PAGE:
Stick around in Los Santos for any amount of time, and it won't be long before you see a tank colored in hot pink camo patterns rumbling over civilians, police gunfire ineffectively plinking off its bulk. Look upward and you might see hoverbikes battling fighter jets, or somebody in a gorilla mask wobbling around in a jetpack. Back on ground level, you can enjoy weaponized vehicles crashing together in the local coliseum, crowds cheering as remote-operated gun turrets and bomber drones tear cars to shreds. Of course, this assumes nobody runs you over with a flying Delorean on the way there.
None of this is hyperbole. Seven years ago Grand Theft Auto Online was a vaguely-realistic crime sandbox, a convincing copy of Los Angeles in which players could commit acts of hideous violence on each other with impunity. No, it wasn't too grounded; not when people kept cheekily crashing into the local airbase to steal fighter jets, but if you started a fight with somebody, you could be assured they'd retaliate with weaponry made on Planet Earth. Now all bets are off on what to expect. Gun down a player and you could get blasted from space by an orbital doomsday cannon ten minutes later.
So, how did we get to this point? When did gatling lasers replace assault rifles as the standard combat gear, and how did it not garner more surprise along the way?
It All Began With the Heists Update
The story begins proper in March 2015 with the long-anticipated "Heists update." As hard as it is to imagine now, there were nearly two years in which GTA Online had no heists, just a mix of competitive matchmaking and open-world carnage. After finally introducing the heists—long co-op missions that punished failure hard—Rockstar apparently felt a need to tempt players with a big cash reward at the end. This would also double as a way to lure former players back.
But GTA Online had been available for two years, and money—the main resource—was something that many players had in spades. The obvious solution was to add new buyable weapons and vehicles to drain wallets and present new ambitions, but you couldn't just dump a bunch of reskinned pistols in the shops and call it a day. The new gear would have to be superior to the existing stuff if it was ever going to justify its existence. Or, to put it simply, nobody buys a gun that does 99 damage if they already have one that does 100.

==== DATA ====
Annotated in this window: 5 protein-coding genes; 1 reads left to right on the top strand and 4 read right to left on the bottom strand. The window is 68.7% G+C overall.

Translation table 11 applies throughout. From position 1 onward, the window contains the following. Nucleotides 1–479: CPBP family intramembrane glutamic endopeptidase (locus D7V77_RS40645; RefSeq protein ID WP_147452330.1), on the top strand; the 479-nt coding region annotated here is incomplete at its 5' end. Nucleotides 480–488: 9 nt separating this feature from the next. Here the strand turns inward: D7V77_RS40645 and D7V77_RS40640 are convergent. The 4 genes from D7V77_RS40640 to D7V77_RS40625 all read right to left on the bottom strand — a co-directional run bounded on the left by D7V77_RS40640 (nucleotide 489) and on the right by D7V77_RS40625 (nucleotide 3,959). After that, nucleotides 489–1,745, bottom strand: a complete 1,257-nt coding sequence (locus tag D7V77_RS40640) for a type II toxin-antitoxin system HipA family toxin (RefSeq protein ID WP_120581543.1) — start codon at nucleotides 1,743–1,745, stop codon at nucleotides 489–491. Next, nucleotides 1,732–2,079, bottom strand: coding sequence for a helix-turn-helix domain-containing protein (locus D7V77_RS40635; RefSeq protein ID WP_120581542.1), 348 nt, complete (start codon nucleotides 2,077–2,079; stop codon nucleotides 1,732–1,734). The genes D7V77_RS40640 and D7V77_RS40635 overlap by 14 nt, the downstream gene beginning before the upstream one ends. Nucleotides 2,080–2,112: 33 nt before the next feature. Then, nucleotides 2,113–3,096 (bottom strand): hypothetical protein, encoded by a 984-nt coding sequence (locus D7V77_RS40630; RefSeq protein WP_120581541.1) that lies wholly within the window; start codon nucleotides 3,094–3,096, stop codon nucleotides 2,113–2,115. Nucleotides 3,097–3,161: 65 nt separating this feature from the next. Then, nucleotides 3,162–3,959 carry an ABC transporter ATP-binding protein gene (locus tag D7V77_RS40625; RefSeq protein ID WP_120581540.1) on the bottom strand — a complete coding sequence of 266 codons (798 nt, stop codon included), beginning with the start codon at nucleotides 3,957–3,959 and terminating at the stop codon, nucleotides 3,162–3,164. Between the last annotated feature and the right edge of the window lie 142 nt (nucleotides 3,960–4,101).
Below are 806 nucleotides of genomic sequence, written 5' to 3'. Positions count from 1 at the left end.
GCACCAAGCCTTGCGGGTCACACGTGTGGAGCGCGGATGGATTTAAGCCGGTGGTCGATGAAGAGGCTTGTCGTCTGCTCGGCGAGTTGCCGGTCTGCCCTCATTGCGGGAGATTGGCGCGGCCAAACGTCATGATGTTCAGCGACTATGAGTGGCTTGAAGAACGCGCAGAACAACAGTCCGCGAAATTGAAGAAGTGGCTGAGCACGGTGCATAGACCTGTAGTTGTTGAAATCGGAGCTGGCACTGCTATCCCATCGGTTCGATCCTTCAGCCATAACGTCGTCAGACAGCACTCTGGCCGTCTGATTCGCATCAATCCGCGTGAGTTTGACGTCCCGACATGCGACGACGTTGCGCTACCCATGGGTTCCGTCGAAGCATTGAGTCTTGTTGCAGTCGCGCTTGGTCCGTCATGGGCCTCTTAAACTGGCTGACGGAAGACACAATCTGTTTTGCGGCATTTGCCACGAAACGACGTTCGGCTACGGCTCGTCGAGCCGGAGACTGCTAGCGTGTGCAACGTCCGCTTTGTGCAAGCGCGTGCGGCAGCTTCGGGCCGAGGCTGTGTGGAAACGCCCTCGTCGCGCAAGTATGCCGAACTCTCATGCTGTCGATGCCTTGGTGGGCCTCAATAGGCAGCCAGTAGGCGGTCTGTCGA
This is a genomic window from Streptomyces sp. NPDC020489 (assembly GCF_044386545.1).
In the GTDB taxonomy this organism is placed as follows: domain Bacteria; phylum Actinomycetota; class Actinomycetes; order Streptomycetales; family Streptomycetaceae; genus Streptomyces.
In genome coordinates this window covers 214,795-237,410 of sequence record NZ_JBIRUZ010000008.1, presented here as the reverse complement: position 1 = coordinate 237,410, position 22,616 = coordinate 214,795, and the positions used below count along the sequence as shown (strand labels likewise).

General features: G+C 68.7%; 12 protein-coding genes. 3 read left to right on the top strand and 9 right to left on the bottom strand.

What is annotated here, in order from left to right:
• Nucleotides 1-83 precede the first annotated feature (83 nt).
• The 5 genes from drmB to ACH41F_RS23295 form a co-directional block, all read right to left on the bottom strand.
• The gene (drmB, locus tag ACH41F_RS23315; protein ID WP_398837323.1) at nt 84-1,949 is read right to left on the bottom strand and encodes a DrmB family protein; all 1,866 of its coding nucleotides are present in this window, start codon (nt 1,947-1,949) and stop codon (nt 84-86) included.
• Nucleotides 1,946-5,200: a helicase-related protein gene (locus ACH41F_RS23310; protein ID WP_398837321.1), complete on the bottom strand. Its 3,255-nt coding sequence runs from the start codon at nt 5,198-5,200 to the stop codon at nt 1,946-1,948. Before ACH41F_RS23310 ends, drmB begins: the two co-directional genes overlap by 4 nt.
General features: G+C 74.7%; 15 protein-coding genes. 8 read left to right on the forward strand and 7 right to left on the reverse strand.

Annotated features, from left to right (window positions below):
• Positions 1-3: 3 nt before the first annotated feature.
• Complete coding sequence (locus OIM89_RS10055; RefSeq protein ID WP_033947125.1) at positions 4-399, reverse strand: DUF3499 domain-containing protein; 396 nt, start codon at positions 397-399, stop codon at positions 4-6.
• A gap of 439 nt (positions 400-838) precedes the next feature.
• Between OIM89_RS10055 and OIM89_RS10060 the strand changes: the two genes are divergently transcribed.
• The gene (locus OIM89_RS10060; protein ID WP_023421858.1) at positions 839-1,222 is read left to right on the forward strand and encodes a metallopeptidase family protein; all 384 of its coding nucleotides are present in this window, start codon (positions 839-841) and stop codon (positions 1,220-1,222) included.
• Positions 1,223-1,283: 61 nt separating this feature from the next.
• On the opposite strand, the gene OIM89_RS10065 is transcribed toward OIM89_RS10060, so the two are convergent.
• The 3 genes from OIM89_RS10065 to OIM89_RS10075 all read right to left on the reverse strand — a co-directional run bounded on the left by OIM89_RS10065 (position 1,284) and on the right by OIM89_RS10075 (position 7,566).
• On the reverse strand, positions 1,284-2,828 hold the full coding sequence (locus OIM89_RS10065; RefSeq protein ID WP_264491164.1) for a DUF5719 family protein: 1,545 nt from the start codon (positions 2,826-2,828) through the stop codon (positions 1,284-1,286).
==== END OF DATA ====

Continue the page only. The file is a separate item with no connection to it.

To its credit, Rockstar showed some restraint at first: many of the new cars in the Heists update were just slightly bulkier versions of existing ones, and the only weird weapon was a little flare gun that could set people on fire. However, there were two vehicles that immediately stood out. One was the Armored Kuruma, the other was the Hydra fighter jet. The latter could always have been stolen from the airbase, but after the Heists update it was properly purchasable, allowing owners to spawn one at the nearest airport whenever they wanted.
But it was the Kuruma that proved the real problem. The Hydra was clearly more powerful than anything else, but it was also jaw-droppingly expensive, costing well over $40 when translated to micropayment value. The Armored Kuruma, on the other hand, was a titanium-covered car that couldn't be taken out by anything less than an armful of C4. Even the windows were covered in protective slats that allowed the player to shoot at targets while remaining safe. It was also about a sixth of the Hydra's price, and had no real drawbacks over a normal car.
You can guess what happened next. Within six months nearly everybody who played GTA Online regularly was driving their own Kuruma. It wasn't cool or notably more fun than the rest of the game, there was just no reason not to when it was clearly the best available vehicle. Not only that, but those who lacked the skill or time to beat the heists were flocking to the micropayment "Shark Cards" in droves, as every player who killed them from the safety and comfort of this little mobile fortress made it look like the perfect purchase. Rockstar had suddenly started a strange arms race with its own players, and one of the biggest online games in the world would never be the same again.